Sound like the future? What I just described was pretty much a typical day for me. As William Gibson once said, the future is already here; it's just unevenly distributed.
       "Most of what's being predicted or touted about the Internet is an exaggeration," says Dinty Moore, author of the The Emperor's Virtual Clothes. "It's neither as wonderful as its proponents claim nor as horrifying as its critics believe. What I've found is that the Internet is not going to change who we are, change the way we think and the way we learn, or change the essential way that we communicate, much less transform our culture, alter the political process or rearrange the balance of world power. What the Internet is doing is making it faster and easier for people with similar interests to find each other and talk to each other, no matter where in the world they live."
       Oh sure, the Internet could also turn you into a hermit. You might choose to avoid going out of your house altogether, order your groceries through Peapod, purchase clothes through an online mall and get your sexual needs satiated (well, sort of), via chat. But while we may take care of rudimentary tasks and gather information online, most of society will still desire interaction. "After sitting at a computer all day, people actually might be more likely to want to go out," notes Neal Goldsmith, president of Tribeca Research Inc., a technology strategy consulting firm and Internet think tank.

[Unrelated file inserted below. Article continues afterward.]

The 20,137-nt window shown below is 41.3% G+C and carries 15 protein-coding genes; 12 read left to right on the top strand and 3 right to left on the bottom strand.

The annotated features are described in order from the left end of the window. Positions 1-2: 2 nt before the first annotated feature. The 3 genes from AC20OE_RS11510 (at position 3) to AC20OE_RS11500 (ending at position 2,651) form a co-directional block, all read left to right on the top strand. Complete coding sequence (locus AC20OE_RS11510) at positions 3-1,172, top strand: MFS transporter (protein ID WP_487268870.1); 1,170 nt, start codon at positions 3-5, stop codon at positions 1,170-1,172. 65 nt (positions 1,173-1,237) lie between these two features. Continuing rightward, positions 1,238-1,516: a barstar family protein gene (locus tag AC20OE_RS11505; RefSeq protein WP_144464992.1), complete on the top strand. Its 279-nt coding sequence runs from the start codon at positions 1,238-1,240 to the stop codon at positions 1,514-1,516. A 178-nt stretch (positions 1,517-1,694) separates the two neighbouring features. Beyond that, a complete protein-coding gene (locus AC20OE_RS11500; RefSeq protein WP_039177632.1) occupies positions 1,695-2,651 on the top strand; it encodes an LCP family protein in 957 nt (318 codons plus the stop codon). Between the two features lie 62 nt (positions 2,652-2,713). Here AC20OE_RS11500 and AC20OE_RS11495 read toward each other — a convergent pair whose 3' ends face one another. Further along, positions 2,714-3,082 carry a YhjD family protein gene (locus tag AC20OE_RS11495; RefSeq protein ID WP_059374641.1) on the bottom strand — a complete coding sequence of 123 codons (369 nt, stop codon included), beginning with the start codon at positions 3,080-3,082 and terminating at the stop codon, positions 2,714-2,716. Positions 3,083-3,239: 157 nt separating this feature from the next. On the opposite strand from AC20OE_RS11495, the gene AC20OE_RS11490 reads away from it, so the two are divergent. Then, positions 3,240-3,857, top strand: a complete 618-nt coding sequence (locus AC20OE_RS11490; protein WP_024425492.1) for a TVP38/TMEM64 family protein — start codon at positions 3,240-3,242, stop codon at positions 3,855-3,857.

For Luddites who completely reject online technology, the truth is, the Internet can never fully be dismissed. It will still affect their daily lives, if at least from collaborative medical research efforts being conducted online.
       The government keeps archives of records and documents that might also affect Internet naysayers, says Dr. Ogden Forbes, Ph.D., a researcher at Pepperdine University who completed his dissertation on the history of the Internet.
       "In many ways, colleges are the models for how the Internet will eventually weave into our lives." Even on a large campus, the Internet can bring students together with a greater sense of intimacy and level of efficiency. You can find people on a campus of 20,000 with the Internet that you might never have discovered otherwise, he notes.
       Those who currently spend a lot of time online may already be taking the vast amount of information available to them for granted. When one IU staffer realized she wouldn't be able to see the Hyakutake comet in March, she immediately responded, "Well, I can look it up on the Web. I'm sure someone will have something on it." Television is a different beast; sure you can tape a show, but what if you forget? It's gone.